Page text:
A good deal of people seemed to enjoy this land. Throughout our stay, there were always trucks parked at various campsites, with the boats they carried out on the water.  A group of high schoolers came by most evenings to jump into the reservoir from a dam. There were various vehicles and campers that came by, stayed for a while, then went on their way. It was nice to see so many enjoying the park. One night we enjoyed some sightseeing by visiting Paris. Surprisingly it took less than an hour to get there and the Eiffel tower ended up being a lot smaller than expected. The last couple days were purely painting on my end, going from gate to gate. I wish we’d had more good days, but was still a moderately productive, if somewhat relaxed hitch.

James Moriarty – Conservation & Disaster Crew (Silver)

Copperfield Trail

Over the week we ventured to a forested neighborhood park to to remove debris and erect Box Steps and Waterbars. Dawning waders, we braved the creek, freeing it of fallen trees and forgotten litter.

After, we split into three teams, two making making box steps leading in and out of the ravine, and the other works on the trail leading to it. The box steps twist up and down the ravine. These wooden squares are constructed from harvested wood from dead Ashe Juniper found in the area, and they are hammered into the earth with rebar. One by one, they’re built on top of each other, ascending up the hillside along the trail.

The trail leading to the ravine was also maintained. The berm was trimmed, waterbars and drains were dug, and check steps were placed, all to reduce the ever present threat of erosion.

It was a delightful experience, with Blue, White, and Gold crews all working together. And meeting the many trail going thanking us for our service.

John Currey – Conservation & Disaster Crew Member

Nebraska Deployment


Another deployment down, and I’m sure it won’t be the last one. Nebraska, to me, was a very special deployment. I had the pleasure of connecting with some amazing home owners, connecting more with my crew, and meeting more Austin office folks I would’ve never had the chance to meet any where else.

Our quarters were interesting enough to say the least. We stayed in this almost 100 year old auditorium that me and about everybody else were sure it was haunted. We all stayed up way too late, playing hide and seek through the whole building with the lights off, making up our own games with a frisbee, and sharing laughs over some awesome family dinners. Getting to connect with so many cool people over such a short time was truly a delight, and i will remember some of these people forever.

The work we were doing was so touching as well. Most deployments you’re inside of homes, swinging around tools, and not reaching out as much. This time around, the main part of the work load was meeting with survivors, and aiding them through the process of getting back on their feet. Working in distribution centers, MARC’s, contacting volunteer organizations, doing anything we could to help these folks out from the back ground, technological side, rather then the boots on the ground, tools in hand approach.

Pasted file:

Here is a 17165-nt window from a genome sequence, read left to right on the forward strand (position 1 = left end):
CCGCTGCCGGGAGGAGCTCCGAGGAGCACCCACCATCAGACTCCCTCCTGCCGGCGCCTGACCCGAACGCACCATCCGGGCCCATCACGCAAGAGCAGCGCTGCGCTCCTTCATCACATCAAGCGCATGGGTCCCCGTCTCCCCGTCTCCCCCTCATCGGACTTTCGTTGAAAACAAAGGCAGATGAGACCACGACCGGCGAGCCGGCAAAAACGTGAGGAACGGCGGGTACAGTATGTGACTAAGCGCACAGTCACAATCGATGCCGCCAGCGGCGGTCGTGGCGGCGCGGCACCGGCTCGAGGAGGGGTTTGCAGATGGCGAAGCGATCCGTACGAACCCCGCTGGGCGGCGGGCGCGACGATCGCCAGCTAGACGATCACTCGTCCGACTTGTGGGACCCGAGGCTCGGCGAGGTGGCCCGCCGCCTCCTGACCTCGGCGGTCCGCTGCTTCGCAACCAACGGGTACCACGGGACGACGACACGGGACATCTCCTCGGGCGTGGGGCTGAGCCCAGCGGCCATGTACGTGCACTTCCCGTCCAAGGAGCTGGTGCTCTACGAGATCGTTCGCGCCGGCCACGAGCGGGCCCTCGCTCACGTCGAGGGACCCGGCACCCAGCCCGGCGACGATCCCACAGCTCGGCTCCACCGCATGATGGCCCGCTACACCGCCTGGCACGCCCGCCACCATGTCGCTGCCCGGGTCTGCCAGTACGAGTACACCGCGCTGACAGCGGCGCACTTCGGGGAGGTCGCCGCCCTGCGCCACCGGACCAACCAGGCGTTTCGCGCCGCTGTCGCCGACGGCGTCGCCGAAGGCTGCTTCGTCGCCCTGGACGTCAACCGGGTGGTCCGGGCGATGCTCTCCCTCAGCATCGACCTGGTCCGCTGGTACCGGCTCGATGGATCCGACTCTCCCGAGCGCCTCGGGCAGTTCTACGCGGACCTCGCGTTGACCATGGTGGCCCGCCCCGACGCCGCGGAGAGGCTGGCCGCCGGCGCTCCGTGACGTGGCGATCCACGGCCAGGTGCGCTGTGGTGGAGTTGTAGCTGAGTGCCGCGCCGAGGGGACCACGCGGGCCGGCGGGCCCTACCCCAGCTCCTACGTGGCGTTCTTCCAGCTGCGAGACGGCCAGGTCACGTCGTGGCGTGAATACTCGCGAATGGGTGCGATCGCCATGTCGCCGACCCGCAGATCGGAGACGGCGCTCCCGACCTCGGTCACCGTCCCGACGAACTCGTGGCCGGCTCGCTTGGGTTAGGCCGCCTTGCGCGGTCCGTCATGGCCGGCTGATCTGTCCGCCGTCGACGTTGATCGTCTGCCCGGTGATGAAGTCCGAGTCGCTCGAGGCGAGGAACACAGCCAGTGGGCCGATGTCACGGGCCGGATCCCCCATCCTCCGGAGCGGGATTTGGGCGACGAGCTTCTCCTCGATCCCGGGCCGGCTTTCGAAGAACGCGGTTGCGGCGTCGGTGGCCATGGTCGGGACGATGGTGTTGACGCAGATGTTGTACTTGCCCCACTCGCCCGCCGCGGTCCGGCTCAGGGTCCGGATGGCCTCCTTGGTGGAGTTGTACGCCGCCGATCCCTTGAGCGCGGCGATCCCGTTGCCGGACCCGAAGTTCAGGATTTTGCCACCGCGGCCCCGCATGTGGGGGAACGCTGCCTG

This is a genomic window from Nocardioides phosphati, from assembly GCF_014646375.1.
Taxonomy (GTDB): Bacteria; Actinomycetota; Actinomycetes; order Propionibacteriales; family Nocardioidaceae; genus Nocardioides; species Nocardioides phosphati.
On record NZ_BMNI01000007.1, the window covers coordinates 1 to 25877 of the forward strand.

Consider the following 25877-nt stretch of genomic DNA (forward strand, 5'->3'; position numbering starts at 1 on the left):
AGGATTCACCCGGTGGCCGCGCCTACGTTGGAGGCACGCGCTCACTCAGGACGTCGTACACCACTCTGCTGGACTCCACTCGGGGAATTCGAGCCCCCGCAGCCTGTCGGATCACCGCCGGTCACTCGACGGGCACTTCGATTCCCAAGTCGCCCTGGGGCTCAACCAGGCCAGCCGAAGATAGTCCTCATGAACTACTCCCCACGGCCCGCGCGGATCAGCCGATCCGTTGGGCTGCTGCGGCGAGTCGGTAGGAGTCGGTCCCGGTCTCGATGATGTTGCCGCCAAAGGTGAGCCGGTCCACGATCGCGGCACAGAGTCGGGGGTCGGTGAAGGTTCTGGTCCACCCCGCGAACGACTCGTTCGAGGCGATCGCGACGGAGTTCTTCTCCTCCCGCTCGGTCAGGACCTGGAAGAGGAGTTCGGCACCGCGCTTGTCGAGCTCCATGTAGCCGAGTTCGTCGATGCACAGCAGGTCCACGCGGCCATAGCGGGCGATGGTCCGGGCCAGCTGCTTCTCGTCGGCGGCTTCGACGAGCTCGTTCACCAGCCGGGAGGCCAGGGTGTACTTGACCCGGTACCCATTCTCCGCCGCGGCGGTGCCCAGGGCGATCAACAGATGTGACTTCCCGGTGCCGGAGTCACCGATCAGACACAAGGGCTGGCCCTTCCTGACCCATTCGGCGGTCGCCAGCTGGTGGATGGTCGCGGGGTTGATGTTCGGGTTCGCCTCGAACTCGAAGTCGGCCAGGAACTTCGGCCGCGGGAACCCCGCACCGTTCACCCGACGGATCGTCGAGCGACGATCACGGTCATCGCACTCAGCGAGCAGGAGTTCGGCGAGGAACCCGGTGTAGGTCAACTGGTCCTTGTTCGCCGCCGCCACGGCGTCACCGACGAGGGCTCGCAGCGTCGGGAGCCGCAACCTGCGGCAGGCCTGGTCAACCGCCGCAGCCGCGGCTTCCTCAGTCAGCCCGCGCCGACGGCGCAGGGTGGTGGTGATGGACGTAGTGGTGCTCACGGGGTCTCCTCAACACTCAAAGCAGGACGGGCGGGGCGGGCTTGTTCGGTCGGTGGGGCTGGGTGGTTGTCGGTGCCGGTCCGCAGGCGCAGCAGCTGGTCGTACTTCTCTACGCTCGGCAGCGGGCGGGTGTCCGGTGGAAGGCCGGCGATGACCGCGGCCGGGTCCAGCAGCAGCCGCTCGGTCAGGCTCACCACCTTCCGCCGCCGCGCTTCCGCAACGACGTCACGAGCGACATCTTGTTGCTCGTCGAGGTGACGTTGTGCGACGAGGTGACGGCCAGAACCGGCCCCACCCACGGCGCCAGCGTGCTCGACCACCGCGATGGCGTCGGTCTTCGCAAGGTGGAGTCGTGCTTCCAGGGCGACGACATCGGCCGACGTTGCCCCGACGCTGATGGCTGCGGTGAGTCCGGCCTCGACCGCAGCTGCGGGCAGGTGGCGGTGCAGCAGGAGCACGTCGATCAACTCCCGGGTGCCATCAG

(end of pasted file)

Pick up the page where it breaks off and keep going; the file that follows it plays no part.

Overall, Nebraska was a blast, or as we said, “NeBlastYa”. That was a very popular phrase over the month, and I think it represents the experience very well. Meeting and connecting with so many spunky characters, helping and reaching out to so many amazing home owners in Nebraska, and having overall the time of your life there in the midwest, is something I will treasure for a long time.

Trevin Balzer – Conservation & Disaster Crew Member (Gold Crew)

Purple Crew at Fort Davis: April 22 – May 15

“Welcome to west Texas, where everything bites, pokes, sticks, or stings,” chuckled our project partner, John.

It was the first morning of our two ten-day hitches to the Fort Davis National Historic Site.  As our crew surveyed the territory, it was easy to see what John meant: dense patches of Prickly Pear Cactus were scattered throughout the land, as well as an array of Mesquite trees, all in different stages of growth.  Colorful moths and butterflies flew overhead while gigantic ants and beetles buried themselves in the dusty, coarse earth. Rocky mountains, several hundred feet above us, surrounded the small but bustling town. We were only seven hours from Austin, but it felt much farther.

John welcomed us to the town of Fort Davis, built throughout the mid-1800s to guard west Texas and allow safe passage on the San Antonio-El Paso road, a journey of 600 miles that took pioneers to California to mine for gold.  Named for the then-Secretary of War, Jefferson Davis, the fort served as a fully functioning town, with a store, chapel, jail, and family housing.